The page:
Hotel Rwanda


Hotel Rwanda: Bearing Witness


        On December 22, Hotel Rwanda, Golden Globe

nominee for Best Motion Picture – Drama, will open in Los Angeles and New York. Directed by Terry George, Hotel Rwanda is the story of Paul Rusesabagina who can rightly be called Rwanda’s Oskar Schindler. With the support of his wife, his business acumen and humble humanity,  Paul Rusesabagina was responsible for saving the lives of more than 1,200 Rwandan people during the genocide of 1994.


Back Story


        About six hundred years ago the Tutsi people came to live among the Hutu people in the African country now known as Rwanda. It is a beautiful land, now bound by the Republic of the Congo, Burundi, Uganda and Tanzania. The people raised herds, farmed and mined to sustain themselves. Although more numerous than the Hutu, over time the Tutsi subjugated the Hutu people by forming a controlling monarchy. This resulted in continual tension between the two ethnic groups.


          Beginning in 1894 the German and then Belgian occupation kept the Tutsi in power. The1926 Belgian mandate that the people carry identity cards stating their ethnicity only made matters worse. The increased conflict between the Tutsi and Hutu eventually erupted into civil war in 1990, with extremist Hutu killing thousands of Tutsi. In 1993 a U.N. supported peace accord was signed by the Hutu President Habyarimana but he did not implement it. Finally, on April 6, 1994, extremist Hutu caused a plane crash that killed the presidents of Rwanda and Burundi. The very night of President Habyarimana’s death marked the beginning of the systematic killing of the Tutsi people as well as moderate Hutu throughout the country – a genocide the governments of the world chose to ignore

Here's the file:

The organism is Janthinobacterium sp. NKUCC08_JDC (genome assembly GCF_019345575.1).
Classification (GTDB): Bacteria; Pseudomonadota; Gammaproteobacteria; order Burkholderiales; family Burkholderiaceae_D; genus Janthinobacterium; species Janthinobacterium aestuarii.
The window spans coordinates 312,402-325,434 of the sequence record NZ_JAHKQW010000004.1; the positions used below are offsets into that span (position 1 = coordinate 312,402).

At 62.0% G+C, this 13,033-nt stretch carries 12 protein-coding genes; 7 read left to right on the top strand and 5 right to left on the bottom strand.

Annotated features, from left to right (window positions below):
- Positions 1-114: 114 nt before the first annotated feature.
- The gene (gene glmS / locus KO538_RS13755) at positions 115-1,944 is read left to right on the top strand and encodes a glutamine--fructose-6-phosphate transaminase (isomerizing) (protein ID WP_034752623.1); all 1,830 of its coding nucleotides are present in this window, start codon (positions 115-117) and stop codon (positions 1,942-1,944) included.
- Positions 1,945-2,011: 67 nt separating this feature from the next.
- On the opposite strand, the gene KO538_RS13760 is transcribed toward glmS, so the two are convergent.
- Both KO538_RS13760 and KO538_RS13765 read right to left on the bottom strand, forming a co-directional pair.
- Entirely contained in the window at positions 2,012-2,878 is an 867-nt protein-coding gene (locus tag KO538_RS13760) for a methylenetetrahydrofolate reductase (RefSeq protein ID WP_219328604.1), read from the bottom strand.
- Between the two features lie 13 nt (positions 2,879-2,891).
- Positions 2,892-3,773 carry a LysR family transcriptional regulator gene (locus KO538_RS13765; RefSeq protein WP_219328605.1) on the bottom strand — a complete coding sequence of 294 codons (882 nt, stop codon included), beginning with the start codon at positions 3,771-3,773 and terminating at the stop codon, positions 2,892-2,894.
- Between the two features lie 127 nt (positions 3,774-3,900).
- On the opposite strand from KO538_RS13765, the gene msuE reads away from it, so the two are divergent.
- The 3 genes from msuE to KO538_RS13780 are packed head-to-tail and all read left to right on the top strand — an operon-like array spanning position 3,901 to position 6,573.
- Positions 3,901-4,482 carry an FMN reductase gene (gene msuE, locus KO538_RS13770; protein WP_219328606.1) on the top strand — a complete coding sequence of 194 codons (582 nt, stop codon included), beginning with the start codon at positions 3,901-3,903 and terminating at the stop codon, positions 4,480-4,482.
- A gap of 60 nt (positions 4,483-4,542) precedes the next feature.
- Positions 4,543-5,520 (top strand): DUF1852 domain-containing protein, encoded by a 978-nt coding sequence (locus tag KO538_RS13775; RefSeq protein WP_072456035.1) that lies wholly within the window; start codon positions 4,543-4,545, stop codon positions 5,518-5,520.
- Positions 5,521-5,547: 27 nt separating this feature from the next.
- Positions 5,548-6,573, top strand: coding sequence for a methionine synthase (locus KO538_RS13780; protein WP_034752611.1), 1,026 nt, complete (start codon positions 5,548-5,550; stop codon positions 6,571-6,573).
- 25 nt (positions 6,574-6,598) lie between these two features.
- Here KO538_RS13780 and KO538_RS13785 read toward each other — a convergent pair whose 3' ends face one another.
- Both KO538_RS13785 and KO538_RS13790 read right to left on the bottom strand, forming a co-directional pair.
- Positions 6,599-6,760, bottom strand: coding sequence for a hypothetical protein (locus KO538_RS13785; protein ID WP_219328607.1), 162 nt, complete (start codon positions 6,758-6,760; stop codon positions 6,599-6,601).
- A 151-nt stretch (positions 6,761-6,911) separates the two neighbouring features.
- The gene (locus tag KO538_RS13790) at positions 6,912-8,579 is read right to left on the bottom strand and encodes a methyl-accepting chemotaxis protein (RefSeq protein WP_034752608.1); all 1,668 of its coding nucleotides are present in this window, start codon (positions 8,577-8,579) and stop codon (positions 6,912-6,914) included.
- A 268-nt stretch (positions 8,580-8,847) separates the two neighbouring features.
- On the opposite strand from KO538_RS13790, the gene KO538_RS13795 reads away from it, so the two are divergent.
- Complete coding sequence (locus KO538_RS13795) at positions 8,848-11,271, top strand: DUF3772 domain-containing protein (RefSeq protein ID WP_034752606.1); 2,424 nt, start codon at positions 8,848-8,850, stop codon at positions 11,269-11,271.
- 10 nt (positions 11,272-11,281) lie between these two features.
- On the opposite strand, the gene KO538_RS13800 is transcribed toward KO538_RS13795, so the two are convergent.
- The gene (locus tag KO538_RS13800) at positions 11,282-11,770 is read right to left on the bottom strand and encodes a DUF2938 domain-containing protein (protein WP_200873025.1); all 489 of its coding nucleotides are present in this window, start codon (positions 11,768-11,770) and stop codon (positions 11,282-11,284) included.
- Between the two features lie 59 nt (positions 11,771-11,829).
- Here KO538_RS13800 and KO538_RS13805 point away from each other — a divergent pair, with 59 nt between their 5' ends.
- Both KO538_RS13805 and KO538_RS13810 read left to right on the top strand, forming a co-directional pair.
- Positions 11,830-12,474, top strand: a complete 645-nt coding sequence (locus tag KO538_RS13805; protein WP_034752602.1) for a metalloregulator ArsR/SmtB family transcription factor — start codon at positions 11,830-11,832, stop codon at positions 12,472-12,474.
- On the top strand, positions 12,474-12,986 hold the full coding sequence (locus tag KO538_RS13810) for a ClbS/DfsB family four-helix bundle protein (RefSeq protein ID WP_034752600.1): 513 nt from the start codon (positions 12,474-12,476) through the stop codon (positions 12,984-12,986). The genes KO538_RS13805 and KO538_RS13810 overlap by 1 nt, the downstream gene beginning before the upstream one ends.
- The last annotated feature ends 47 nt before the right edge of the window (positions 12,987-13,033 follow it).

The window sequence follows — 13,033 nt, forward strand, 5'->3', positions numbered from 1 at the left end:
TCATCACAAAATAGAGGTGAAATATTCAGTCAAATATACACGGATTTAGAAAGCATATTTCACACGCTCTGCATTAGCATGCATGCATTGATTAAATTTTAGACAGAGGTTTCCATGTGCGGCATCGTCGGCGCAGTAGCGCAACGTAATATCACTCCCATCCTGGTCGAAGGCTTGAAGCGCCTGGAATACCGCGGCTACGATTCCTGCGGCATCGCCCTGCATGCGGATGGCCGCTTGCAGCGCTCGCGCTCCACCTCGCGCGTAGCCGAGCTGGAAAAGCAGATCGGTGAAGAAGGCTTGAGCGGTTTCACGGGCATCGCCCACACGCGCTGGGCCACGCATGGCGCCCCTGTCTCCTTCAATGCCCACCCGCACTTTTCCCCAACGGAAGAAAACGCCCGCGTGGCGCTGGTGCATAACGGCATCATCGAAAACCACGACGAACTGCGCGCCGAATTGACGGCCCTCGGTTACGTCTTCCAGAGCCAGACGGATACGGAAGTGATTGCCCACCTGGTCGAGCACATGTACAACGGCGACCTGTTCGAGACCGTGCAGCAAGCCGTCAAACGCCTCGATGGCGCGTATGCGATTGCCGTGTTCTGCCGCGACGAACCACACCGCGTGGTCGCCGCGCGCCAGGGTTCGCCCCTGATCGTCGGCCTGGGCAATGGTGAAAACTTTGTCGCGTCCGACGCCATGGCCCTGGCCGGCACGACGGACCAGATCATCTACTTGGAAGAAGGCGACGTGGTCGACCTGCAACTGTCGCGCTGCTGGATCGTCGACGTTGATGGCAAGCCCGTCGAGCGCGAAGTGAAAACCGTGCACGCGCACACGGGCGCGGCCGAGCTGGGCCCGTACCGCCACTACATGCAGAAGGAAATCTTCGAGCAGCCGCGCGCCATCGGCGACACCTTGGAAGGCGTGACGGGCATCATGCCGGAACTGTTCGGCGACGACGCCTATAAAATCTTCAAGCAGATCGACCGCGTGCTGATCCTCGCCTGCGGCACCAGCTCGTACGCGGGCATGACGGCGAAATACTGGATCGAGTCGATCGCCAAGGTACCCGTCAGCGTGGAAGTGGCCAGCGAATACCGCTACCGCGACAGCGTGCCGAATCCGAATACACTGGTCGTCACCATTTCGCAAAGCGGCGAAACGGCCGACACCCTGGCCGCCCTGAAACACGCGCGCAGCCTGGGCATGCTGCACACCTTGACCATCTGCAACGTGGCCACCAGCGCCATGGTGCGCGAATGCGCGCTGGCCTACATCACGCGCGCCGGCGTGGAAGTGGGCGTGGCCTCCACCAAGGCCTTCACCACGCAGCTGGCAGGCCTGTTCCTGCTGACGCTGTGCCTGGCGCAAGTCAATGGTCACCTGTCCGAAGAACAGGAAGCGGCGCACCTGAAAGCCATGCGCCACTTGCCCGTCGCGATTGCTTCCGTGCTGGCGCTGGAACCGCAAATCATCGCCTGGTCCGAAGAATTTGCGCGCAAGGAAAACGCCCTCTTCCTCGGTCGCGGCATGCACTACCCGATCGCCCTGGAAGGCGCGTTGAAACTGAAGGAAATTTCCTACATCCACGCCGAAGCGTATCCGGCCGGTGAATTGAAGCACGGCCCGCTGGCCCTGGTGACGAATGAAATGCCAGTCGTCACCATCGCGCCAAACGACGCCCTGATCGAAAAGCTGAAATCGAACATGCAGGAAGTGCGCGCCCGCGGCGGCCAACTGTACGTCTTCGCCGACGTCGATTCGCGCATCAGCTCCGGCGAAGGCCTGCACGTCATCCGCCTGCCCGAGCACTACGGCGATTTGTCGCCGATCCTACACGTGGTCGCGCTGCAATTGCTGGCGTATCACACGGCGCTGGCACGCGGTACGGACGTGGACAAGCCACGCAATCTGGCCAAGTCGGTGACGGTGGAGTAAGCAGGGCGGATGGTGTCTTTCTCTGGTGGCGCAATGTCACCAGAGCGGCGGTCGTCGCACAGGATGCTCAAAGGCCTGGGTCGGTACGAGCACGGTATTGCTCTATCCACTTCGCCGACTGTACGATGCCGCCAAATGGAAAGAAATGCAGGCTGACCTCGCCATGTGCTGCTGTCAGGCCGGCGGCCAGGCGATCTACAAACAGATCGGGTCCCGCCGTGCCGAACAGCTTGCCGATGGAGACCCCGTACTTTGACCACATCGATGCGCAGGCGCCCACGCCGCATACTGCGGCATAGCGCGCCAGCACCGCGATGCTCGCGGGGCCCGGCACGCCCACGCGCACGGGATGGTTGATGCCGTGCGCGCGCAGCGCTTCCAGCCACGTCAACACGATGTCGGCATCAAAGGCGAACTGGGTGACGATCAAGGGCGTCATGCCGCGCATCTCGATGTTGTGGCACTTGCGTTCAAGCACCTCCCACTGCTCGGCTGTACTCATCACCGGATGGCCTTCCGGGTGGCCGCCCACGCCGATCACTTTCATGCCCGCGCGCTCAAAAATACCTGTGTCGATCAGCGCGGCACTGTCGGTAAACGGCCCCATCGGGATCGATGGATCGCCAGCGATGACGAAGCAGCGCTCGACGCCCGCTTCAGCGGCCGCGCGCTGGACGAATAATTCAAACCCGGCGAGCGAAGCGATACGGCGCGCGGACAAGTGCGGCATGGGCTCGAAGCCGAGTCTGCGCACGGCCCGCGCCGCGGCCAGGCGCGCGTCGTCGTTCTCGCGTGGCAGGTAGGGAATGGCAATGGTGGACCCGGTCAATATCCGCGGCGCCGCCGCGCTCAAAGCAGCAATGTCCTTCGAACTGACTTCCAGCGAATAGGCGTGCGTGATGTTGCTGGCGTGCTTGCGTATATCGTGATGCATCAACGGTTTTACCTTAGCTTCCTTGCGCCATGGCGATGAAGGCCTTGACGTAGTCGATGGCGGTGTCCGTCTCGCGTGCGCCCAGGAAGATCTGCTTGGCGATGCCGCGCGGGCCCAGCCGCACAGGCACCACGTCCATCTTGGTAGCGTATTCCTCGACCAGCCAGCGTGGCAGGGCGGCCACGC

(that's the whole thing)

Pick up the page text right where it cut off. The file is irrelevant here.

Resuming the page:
Hotel Rwanda: 100 Days in 1994


In the capital city of Kigali, Paul Rusesabagina (Don Cheadle) goes about his duties as the manager of the fashionable Milles Collines Hotel. He oversees everything. He moves around the city in the hotel van to pick up food and supplies. He trades favors with business owners, each to provide the other with things they don’t have. Going from place to place he talks to his driver Thomas about the importance of “style” in one’s professional life. Paul deftly avoids political conversations with his business associates. At one warehouse a wooden crate falls open and machetes fall out. Paul and Thomas quickly leave.


        Back at the hotel Paul confidently encourages the staff and greets guests. At day’s end Paul goes home to his beautiful wife Tatiana (Sophie Okonedo), and their children. But there is a disturbance in the neighborhood caused by the Hutu militia. In the next few days the political storm gathers and their relatives and mostly Tutsi neighbors instinctively take refuge with Paul, a Hutu and Tatiana, a Tutsi. Because of his prestigious job at the hotel and his personal integrity, the neighbors trust him.


         A news crew (David O’Hara and Joaquin Phoenix) arrives from Europe because they have received word that the ethnic tension in Rwanda is exploding and thousands of Tutsi are being murdered. Hotel guests start to panic because the airport has been closed. Paul’s friend from U.N., Col. Oliver (Nick Nolte) tells Paul he is frustrated because the U.N. has withdrawn most of its peacekeeping troops, leaving only 270 out of 2,500. They cannot do anything but watch the massacre. Within a few days, however, Oliver manages to evacuate the guests to the airport. Things have become too dangerous for the news crew as well, and they leave with startling footage.


         The situation in Paul’s neighborhood deteriorates. After his son witnesses the murder of a friend one night, Paul decides to evacuate everyone who has taken refuge in his home to the hotel. Soon, a Red Cross worker arrives at the hotel with some orphans, followed by a priest, local nuns with more children. Paul negotiates with his friends, now in the military and police, calling in favors, to keep the people safe and fed. Paul calls the hotel’s main office in Brussels to ask the company contact the Belgian government for immediate assistance but the government refuses to intervene in any way. When travel visas come through for many of the people in the hotel who have friends and family in other countries, Paul, Tatiana and their children board the trucks with them. At the last minute though, Paul decides to stay to care for those who remain behind yelling out to Tatiana, “I cannot leave these people to die,”